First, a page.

6 Ways to Keep Kids Cold Free

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Published on November 06, 2019

6 Ways to Keep Kids Cold Free

Photo of mom teaching child to wash handsPhoto of mom teaching child to wash handsIt’s not a myth that young children develop colds more often than adults. “In our early age our immune systems are still developing immunity to over 100 different cold viruses—that’s why children can catch eight to 10 colds each year, especially before the age of two,” Arshia Hashmy MD, PIH Health Pediatrician.

Now that colder weather is upon us, it’s important for parents to take extra steps to keep their children healthy. Here are six tips to keep kids cold free this winter:

1.    Hand washing is the best way to reduce the spread of colds. Teach your children to wash their hands properly after coughing, sneezing, wiping their nose or when coming into contact with someone with a cold. When teaching them to wash their hands, it’s important that they scrub their hands for at least 20 seconds and rinse them under clean, running water.

2.    Covering their nose and mouth with tissues when they cough or sneeze can prevent germs from spreading. An alternative is teaching them to cough into their elbow or upper sleeve if a tissue is not available.

3.    Wearing a sweater or jacket, especially during this time of year, is essential to staying healthy. Sweaters and jackets protect children from cold weather and will keep them warm, especially during outdoor activities.

4.    Avoid sharing toys that young children put in their mouths. Sharing is caring, but not when it can spread germs. If toys are shared amongst children, make sure they are clean before giving it to the next child.

5.    Staying home when a child is sick can help prevent colds from spreading. If your child attends daycare or school and you are not sure if they are well enough to go, tell the caregiver about their symptoms and they will advise with the best direction.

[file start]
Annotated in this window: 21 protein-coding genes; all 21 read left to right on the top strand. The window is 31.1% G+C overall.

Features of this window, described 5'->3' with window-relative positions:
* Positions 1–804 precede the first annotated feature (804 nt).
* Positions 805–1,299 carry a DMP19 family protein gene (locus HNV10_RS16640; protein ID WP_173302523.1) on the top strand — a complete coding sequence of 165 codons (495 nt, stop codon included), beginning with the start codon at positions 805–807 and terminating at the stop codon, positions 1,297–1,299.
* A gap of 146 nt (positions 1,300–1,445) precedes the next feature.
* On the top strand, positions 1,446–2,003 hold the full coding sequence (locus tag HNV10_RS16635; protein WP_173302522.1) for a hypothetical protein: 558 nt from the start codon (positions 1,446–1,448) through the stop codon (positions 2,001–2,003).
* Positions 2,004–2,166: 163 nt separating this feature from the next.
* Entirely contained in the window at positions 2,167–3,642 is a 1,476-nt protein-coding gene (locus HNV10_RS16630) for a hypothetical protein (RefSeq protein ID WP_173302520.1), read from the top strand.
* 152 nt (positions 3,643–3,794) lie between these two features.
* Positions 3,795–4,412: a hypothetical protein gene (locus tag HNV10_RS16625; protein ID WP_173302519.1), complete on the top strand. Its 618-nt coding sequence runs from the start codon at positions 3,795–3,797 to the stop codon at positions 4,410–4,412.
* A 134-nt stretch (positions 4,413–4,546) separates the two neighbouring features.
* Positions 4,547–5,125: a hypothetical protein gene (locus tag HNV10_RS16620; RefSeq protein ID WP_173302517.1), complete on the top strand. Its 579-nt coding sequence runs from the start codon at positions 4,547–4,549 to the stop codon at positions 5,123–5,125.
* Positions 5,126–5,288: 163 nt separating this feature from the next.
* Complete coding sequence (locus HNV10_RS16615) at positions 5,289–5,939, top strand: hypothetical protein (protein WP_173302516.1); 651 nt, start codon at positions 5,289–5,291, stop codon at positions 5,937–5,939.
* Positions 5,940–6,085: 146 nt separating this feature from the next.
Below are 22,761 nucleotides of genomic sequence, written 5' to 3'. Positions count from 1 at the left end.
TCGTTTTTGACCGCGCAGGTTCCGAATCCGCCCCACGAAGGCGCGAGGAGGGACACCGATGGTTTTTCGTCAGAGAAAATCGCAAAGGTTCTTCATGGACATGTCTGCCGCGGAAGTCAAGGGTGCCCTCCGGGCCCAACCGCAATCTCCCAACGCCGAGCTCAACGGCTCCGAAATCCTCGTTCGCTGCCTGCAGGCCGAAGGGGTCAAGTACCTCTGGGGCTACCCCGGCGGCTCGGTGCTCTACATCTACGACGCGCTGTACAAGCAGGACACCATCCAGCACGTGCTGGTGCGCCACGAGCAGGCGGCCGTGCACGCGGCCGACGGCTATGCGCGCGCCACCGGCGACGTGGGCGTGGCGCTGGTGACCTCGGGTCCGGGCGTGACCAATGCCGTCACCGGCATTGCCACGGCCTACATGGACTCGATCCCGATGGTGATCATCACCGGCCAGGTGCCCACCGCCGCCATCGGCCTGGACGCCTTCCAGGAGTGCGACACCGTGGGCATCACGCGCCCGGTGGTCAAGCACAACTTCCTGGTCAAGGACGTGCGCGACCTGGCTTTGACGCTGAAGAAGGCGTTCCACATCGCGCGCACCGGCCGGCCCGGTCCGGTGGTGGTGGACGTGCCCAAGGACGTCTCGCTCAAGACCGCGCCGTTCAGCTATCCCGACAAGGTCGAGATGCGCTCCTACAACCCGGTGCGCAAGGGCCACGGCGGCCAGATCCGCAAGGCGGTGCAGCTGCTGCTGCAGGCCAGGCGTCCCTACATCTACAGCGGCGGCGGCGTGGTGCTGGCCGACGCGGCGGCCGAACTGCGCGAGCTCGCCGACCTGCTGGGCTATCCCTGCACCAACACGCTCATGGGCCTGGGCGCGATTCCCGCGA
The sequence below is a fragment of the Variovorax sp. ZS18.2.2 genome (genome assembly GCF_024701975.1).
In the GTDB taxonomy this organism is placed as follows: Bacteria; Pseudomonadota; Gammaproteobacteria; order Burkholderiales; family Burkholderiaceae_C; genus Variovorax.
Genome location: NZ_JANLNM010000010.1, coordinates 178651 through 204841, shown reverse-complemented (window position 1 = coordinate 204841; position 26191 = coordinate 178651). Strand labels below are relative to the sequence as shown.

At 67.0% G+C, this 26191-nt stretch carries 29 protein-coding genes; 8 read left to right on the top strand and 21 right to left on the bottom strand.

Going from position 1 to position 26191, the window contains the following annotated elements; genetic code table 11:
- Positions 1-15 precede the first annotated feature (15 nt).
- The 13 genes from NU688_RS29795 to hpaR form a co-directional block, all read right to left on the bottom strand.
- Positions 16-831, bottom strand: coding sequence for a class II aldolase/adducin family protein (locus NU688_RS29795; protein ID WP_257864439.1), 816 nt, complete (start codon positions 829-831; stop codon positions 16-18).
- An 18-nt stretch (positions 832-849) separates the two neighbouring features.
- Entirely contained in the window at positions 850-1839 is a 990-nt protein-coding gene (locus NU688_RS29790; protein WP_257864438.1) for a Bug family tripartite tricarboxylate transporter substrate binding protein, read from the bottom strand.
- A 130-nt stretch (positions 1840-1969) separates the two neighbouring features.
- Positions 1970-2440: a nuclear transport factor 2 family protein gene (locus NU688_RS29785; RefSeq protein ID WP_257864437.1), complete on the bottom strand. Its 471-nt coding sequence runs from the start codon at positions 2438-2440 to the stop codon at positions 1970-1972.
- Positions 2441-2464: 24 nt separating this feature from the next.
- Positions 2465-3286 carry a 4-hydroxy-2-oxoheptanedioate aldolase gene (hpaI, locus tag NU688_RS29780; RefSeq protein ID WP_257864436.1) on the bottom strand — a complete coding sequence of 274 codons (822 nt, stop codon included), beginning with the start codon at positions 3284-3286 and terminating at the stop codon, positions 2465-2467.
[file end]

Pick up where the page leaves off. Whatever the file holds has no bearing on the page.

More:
6.    Immunizations are recommended to keep children healthy from many illnesses. While vaccines won’t prevent colds, they will help with minimizing some complications from bacterial infections.

As there is no cure for the common cold, the virus will likely last one to two weeks and will eventually go away on its own. “If your child catches a cold this winter, keep them home and offer sufficient amounts of fluids and light, nutritious meals,” says Dr. Hashmy. “Also, please do not give over-the-counter-medications to children under the age of six-years-old, unless it has been prescribed by a doctor,” she adds.

If your child needs immediate medical attention for a cold or any other infection, local residents can visit one of our PIH Health Urgent Care Centers. For locations and wait times, visit PIHHealth.org/UCC.

The information in Healthy Living Online is for educational purposes only.  It is not intended nor implied to be a substitute for professional medical advice.  The reader should always consult his or her healthcare provider to determine the appropriateness of the information for their own situation, or if they have any questions regarding a medical condition or treatment plan.